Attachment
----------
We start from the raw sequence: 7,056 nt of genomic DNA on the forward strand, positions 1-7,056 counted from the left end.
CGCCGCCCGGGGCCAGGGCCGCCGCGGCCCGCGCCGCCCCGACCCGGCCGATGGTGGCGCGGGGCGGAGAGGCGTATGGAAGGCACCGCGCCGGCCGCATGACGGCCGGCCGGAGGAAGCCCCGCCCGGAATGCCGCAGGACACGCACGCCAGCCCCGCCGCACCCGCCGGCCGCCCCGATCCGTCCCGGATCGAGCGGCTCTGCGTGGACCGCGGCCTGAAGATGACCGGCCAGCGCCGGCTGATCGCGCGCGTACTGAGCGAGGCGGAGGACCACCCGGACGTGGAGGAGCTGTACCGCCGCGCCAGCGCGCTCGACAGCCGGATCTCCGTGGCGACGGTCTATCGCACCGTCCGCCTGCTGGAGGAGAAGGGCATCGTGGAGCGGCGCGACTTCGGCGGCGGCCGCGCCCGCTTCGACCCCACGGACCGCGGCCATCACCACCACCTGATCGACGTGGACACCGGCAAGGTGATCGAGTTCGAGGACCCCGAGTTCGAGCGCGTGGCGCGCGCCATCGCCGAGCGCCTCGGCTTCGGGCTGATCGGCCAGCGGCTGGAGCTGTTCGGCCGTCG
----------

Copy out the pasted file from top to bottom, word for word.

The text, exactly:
We start from the raw sequence: 7,056 nt of genomic DNA on the forward strand, positions 1-7,056 counted from the left end.
CGCCGCCCGGGGCCAGGGCCGCCGCGGCCCGCGCCGCCCCGACCCGGCCGATGGTGGCGCGGGGCGGAGAGGCGTATGGAAGGCACCGCGCCGGCCGCATGACGGCCGGCCGGAGGAAGCCCCGCCCGGAATGCCGCAGGACACGCACGCCAGCCCCGCCGCACCCGCCGGCCGCCCCGATCCGTCCCGGATCGAGCGGCTCTGCGTGGACCGCGGCCTGAAGATGACCGGCCAGCGCCGGCTGATCGCGCGCGTACTGAGCGAGGCGGAGGACCACCCGGACGTGGAGGAGCTGTACCGCCGCGCCAGCGCGCTCGACAGCCGGATCTCCGTGGCGACGGTCTATCGCACCGTCCGCCTGCTGGAGGAGAAGGGCATCGTGGAGCGGCGCGACTTCGGCGGCGGCCGCGCCCGCTTCGACCCCACGGACCGCGGCCATCACCACCACCTGATCGACGTGGACACCGGCAAGGTGATCGAGTTCGAGGACCCCGAGTTCGAGCGCGTGGCGCGCGCCATCGCCGAGCGCCTCGGCTTCGGGCTGATCGGCCAGCGGCTGGAGCTGTTCGGCCGTCG